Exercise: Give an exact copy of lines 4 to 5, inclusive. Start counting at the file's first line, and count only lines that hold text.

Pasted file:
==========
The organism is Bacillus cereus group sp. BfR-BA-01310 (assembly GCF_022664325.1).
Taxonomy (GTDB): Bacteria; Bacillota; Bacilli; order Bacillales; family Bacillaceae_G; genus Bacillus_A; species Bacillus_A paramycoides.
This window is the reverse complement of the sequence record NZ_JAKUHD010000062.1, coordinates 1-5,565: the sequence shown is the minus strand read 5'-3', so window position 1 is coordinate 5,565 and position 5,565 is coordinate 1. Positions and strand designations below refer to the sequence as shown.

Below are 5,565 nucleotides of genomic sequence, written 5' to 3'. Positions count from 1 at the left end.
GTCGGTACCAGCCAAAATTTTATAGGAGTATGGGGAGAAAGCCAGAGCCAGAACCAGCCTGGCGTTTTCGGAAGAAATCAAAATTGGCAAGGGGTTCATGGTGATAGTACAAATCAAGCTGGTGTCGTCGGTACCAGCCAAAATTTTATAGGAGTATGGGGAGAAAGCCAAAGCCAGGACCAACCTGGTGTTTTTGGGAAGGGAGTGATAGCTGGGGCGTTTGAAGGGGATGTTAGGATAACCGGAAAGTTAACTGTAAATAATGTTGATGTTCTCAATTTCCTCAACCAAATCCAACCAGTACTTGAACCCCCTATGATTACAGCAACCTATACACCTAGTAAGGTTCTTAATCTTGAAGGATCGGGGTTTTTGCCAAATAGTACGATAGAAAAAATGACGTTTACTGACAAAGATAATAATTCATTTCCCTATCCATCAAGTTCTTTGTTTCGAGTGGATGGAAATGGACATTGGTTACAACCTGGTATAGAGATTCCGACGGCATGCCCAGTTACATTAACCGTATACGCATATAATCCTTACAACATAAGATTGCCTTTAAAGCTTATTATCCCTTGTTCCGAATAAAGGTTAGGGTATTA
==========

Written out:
Below are 5,565 nucleotides of genomic sequence, written 5' to 3'. Positions count from 1 at the left end.
GTCGGTACCAGCCAAAATTTTATAGGAGTATGGGGAGAAAGCCAGAGCCAGAACCAGCCTGGCGTTTTCGGAAGAAATCAAAATTGGCAAGGGGTTCATGGTGATAGTACAAATCAAGCTGGTGTCGTCGGTACCAGCCAAAATTTTATAGGAGTATGGGGAGAAAGCCAAAGCCAGGACCAACCTGGTGTTTTTGGGAAGGGAGTGATAGCTGGGGCGTTTGAAGGGGATGTTAGGATAACCGGAAAGTTAACTGTAAATAATGTTGATGTTCTCAATTTCCTCAACCAAATCCAACCAGTACTTGAACCCCCTATGATTACAGCAACCTATACACCTAGTAAGGTTCTTAATCTTGAAGGATCGGGGTTTTTGCCAAATAGTACGATAGAAAAAATGACGTTTACTGACAAAGATAATAATTCATTTCCCTATCCATCAAGTTCTTTGTTTCGAGTGGATGGAAATGGACATTGGTTACAACCTGGTATAGAGATTCCGACGGCATGCCCAGTTACATTAACCGTATACGCATATAATCCTTACAACATAAGATTGCCTTTAAAGCTTATTATCCCTTGTTCCGAATAAAGGTTAGGGTATTA